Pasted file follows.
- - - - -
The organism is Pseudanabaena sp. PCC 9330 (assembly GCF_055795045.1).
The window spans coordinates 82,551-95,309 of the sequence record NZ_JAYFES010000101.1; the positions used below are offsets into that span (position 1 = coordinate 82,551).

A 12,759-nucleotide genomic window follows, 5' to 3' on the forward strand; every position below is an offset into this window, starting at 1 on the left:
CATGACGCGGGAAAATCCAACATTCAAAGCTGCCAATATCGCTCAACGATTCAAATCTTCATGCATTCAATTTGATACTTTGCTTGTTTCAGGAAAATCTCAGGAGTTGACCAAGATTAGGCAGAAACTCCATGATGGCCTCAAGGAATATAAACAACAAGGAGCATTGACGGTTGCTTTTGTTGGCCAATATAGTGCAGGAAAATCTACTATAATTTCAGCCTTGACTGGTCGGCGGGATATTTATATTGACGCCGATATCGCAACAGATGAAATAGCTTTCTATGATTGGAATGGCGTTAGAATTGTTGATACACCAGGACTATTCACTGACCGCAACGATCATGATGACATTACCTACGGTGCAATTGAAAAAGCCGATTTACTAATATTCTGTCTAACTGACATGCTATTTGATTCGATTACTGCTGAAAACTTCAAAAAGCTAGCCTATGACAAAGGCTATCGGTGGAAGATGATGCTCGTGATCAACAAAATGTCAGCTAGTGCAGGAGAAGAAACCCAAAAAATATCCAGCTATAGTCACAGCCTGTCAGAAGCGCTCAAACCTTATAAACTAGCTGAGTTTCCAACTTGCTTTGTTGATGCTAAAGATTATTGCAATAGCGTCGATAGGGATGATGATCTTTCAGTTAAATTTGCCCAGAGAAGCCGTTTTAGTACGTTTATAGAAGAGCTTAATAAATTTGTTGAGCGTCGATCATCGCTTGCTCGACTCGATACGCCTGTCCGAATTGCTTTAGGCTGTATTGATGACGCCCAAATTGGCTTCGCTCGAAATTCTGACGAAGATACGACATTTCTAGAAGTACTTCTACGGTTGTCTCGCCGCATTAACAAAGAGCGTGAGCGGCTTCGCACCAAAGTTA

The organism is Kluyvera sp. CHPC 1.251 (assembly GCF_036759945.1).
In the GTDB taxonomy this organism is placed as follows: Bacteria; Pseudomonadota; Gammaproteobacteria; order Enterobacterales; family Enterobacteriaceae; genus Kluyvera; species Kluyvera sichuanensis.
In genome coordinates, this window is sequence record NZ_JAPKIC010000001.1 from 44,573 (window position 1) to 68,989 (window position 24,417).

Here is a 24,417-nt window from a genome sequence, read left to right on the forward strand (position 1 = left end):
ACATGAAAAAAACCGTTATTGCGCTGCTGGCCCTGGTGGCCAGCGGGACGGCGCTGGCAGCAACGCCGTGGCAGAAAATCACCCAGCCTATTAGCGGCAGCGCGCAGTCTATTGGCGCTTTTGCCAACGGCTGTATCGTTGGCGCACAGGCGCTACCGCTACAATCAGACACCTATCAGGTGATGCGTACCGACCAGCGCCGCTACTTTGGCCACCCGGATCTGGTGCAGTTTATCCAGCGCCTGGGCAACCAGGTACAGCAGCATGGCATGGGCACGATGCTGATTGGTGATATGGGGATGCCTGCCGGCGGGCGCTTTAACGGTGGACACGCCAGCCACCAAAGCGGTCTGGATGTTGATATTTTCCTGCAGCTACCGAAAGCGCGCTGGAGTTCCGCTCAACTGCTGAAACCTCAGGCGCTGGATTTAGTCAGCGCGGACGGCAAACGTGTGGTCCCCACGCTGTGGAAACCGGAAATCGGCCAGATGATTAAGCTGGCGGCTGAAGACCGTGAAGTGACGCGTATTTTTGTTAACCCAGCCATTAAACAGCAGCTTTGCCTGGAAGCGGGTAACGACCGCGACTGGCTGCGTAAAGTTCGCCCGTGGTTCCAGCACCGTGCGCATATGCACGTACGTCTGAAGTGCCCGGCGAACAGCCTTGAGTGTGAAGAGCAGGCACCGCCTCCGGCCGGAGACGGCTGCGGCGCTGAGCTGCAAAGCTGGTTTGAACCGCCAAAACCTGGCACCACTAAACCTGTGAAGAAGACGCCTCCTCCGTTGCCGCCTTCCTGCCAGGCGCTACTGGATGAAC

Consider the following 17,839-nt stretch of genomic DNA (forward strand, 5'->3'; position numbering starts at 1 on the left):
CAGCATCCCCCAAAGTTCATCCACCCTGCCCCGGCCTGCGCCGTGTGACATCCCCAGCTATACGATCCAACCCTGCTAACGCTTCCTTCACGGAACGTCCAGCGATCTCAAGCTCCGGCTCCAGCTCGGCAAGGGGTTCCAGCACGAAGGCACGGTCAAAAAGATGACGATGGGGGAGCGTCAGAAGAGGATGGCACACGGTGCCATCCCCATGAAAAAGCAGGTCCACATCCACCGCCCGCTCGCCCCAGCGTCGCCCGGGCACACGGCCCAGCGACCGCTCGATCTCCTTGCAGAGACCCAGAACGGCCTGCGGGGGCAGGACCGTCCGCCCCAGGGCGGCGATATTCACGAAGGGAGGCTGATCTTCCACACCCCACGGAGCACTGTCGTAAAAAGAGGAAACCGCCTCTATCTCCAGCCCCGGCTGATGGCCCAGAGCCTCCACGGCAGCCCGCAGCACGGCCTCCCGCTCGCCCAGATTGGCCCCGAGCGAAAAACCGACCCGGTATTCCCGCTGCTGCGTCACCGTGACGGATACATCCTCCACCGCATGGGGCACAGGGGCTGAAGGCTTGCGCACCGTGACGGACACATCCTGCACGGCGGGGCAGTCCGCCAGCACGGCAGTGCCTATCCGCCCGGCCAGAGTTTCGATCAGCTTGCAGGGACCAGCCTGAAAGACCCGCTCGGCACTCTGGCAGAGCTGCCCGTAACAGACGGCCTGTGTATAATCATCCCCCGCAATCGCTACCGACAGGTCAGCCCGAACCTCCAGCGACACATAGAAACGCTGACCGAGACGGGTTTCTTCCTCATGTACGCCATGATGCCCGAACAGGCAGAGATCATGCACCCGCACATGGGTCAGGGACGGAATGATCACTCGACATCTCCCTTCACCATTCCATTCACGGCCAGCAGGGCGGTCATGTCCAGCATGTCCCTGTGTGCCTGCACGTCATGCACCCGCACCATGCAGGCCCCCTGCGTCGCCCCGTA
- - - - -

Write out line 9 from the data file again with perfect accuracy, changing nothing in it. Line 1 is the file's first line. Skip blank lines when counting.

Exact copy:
ACATGAAAAAAACCGTTATTGCGCTGCTGGCCCTGGTGGCCAGCGGGACGGCGCTGGCAGCAACGCCGTGGCAGAAAATCACCCAGCCTATTAGCGGCAGCGCGCAGTCTATTGGCGCTTTTGCCAACGGCTGTATCGTTGGCGCACAGGCGCTACCGCTACAATCAGACACCTATCAGGTGATGCGTACCGACCAGCGCCGCTACTTTGGCCACCCGGATCTGGTGCAGTTTATCCAGCGCCTGGGCAACCAGGTACAGCAGCATGGCATGGGCACGATGCTGATTGGTGATATGGGGATGCCTGCCGGCGGGCGCTTTAACGGTGGACACGCCAGCCACCAAAGCGGTCTGGATGTTGATATTTTCCTGCAGCTACCGAAAGCGCGCTGGAGTTCCGCTCAACTGCTGAAACCTCAGGCGCTGGATTTAGTCAGCGCGGACGGCAAACGTGTGGTCCCCACGCTGTGGAAACCGGAAATCGGCCAGATGATTAAGCTGGCGGCTGAAGACCGTGAAGTGACGCGTATTTTTGTTAACCCAGCCATTAAACAGCAGCTTTGCCTGGAAGCGGGTAACGACCGCGACTGGCTGCGTAAAGTTCGCCCGTGGTTCCAGCACCGTGCGCATATGCACGTACGTCTGAAGTGCCCGGCGAACAGCCTTGAGTGTGAAGAGCAGGCACCGCCTCCGGCCGGAGACGGCTGCGGCGCTGAGCTGCAAAGCTGGTTTGAACCGCCAAAACCTGGCACCACTAAACCTGTGAAGAAGACGCCTCCTCCGTTGCCGCCTTCCTGCCAGGCGCTACTGGATGAAC